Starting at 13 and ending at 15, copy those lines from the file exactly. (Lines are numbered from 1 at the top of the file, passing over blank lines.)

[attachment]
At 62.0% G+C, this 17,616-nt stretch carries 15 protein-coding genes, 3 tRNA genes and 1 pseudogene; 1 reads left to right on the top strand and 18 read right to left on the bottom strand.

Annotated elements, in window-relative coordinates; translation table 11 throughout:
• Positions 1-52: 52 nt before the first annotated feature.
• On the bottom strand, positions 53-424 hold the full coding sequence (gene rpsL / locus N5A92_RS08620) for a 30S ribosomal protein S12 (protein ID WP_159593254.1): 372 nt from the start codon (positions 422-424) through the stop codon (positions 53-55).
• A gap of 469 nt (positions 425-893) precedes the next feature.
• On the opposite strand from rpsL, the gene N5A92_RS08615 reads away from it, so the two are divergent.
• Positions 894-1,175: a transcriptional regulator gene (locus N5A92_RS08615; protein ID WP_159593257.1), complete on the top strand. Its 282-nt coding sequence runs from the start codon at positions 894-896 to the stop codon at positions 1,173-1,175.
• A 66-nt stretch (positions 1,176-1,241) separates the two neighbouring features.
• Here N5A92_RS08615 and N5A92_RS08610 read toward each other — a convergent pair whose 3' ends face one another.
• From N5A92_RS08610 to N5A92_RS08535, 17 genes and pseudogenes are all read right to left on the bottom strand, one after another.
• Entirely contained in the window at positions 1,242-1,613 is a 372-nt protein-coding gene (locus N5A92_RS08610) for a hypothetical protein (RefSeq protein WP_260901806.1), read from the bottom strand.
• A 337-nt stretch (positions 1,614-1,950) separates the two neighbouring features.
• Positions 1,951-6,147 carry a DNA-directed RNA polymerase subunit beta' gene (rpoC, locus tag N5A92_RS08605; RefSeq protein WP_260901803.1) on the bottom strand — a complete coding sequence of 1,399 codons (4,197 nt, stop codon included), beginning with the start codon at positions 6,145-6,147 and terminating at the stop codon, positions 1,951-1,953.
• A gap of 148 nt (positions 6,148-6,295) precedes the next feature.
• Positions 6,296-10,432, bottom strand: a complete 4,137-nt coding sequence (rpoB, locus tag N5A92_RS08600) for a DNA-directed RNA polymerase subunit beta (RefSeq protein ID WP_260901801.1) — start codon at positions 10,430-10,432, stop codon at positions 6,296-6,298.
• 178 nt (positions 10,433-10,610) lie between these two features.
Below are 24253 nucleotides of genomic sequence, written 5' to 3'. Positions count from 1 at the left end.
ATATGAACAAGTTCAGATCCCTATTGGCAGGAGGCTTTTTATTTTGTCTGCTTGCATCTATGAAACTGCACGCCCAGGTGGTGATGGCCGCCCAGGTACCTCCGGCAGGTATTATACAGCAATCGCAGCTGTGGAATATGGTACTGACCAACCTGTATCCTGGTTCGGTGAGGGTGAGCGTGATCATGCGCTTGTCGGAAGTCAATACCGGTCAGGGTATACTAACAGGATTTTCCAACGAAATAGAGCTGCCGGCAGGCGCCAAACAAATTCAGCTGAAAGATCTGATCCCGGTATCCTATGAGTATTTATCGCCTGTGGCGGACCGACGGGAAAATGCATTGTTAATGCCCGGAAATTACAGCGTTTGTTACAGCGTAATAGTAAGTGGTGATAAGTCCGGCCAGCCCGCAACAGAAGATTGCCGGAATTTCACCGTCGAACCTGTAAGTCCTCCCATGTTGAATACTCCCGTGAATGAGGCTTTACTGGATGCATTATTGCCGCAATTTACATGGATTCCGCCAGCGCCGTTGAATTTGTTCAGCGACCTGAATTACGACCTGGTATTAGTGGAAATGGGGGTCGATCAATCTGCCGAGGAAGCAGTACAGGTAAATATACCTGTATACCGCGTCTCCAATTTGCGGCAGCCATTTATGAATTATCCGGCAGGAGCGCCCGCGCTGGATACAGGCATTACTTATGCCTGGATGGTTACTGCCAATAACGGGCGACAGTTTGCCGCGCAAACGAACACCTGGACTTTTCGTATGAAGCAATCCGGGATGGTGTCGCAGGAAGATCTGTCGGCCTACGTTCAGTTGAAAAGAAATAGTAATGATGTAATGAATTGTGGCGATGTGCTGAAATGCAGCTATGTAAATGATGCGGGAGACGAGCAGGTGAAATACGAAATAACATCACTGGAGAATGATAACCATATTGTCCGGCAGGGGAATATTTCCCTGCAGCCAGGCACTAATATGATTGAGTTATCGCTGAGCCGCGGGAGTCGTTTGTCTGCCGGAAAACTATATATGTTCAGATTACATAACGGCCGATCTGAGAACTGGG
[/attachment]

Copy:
• Positions 1,951-6,147 carry a DNA-directed RNA polymerase subunit beta' gene (rpoC, locus tag N5A92_RS08605; RefSeq protein WP_260901803.1) on the bottom strand — a complete coding sequence of 1,399 codons (4,197 nt, stop codon included), beginning with the start codon at positions 6,145-6,147 and terminating at the stop codon, positions 1,951-1,953.
• A gap of 148 nt (positions 6,148-6,295) precedes the next feature.
• Positions 6,296-10,432, bottom strand: a complete 4,137-nt coding sequence (rpoB, locus tag N5A92_RS08600) for a DNA-directed RNA polymerase subunit beta (RefSeq protein ID WP_260901801.1) — start codon at positions 10,430-10,432, stop codon at positions 6,296-6,298.